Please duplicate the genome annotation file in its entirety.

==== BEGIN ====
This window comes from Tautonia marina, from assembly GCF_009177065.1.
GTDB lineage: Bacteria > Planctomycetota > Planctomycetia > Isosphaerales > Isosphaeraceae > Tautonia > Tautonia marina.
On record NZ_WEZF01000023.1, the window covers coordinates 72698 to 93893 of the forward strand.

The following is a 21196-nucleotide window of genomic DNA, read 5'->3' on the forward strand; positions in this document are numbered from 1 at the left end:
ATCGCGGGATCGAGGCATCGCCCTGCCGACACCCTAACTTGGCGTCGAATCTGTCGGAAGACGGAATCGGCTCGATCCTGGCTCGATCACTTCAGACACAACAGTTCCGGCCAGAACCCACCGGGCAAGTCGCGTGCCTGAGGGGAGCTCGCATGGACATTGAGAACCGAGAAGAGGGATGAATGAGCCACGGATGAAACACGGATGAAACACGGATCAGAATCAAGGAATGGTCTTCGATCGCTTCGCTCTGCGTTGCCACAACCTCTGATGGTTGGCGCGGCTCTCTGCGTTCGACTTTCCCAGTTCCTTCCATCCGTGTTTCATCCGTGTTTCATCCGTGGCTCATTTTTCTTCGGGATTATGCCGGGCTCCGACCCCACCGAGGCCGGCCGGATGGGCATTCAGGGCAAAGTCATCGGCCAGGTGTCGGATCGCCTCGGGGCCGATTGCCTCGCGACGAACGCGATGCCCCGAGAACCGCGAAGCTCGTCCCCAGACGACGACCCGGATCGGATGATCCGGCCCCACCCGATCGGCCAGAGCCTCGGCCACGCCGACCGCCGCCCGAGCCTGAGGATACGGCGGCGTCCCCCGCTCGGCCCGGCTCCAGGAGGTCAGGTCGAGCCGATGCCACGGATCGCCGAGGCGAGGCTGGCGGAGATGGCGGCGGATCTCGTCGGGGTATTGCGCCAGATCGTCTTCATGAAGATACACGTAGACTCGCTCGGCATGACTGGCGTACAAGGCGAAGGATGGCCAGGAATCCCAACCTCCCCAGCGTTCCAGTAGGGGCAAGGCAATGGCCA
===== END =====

This window comes from Tautonia marina, from assembly GCF_009177065.1.
GTDB lineage: Bacteria > Planctomycetota > Planctomycetia > Isosphaerales > Isosphaeraceae > Tautonia > Tautonia marina.
On record NZ_WEZF01000023.1, the window covers coordinates 72698 to 93893 of the forward strand.

The following is a 21196-nucleotide window of genomic DNA, read 5'->3' on the forward strand; positions in this document are numbered from 1 at the left end:
ATCGCGGGATCGAGGCATCGCCCTGCCGACACCCTAACTTGGCGTCGAATCTGTCGGAAGACGGAATCGGCTCGATCCTGGCTCGATCACTTCAGACACAACAGTTCCGGCCAGAACCCACCGGGCAAGTCGCGTGCCTGAGGGGAGCTCGCATGGACATTGAGAACCGAGAAGAGGGATGAATGAGCCACGGATGAAACACGGATGAAACACGGATCAGAATCAAGGAATGGTCTTCGATCGCTTCGCTCTGCGTTGCCACAACCTCTGATGGTTGGCGCGGCTCTCTGCGTTCGACTTTCCCAGTTCCTTCCATCCGTGTTTCATCCGTGTTTCATCCGTGGCTCATTTTTCTTCGGGATTATGCCGGGCTCCGACCCCACCGAGGCCGGCCGGATGGGCATTCAGGGCAAAGTCATCGGCCAGGTGTCGGATCGCCTCGGGGCCGATTGCCTCGCGACGAACGCGATGCCCCGAGAACCGCGAAGCTCGTCCCCAGACGACGACCCGGATCGGATGATCCGGCCCCACCCGATCGGCCAGAGCCTCGGCCACGCCGACCGCCGCCCGAGCCTGAGGATACGGCGGCGTCCCCCGCTCGGCCCGGCTCCAGGAGGTCAGGTCGAGCCGATGCCACGGATCGCCGAGGCGAGGCTGGCGGAGATGGCGGCGGATCTCGTCGGGGTATTGCGCCAGATCGTCTTCATGAAGATACACGTAGACTCGCTCGGCATGACTGGCGTACAAGGCGAAGGATGGCCAGGAATCCCAACCTCCCCAGCGTTCCAGTAGGGGCAAGGCAATGGCCA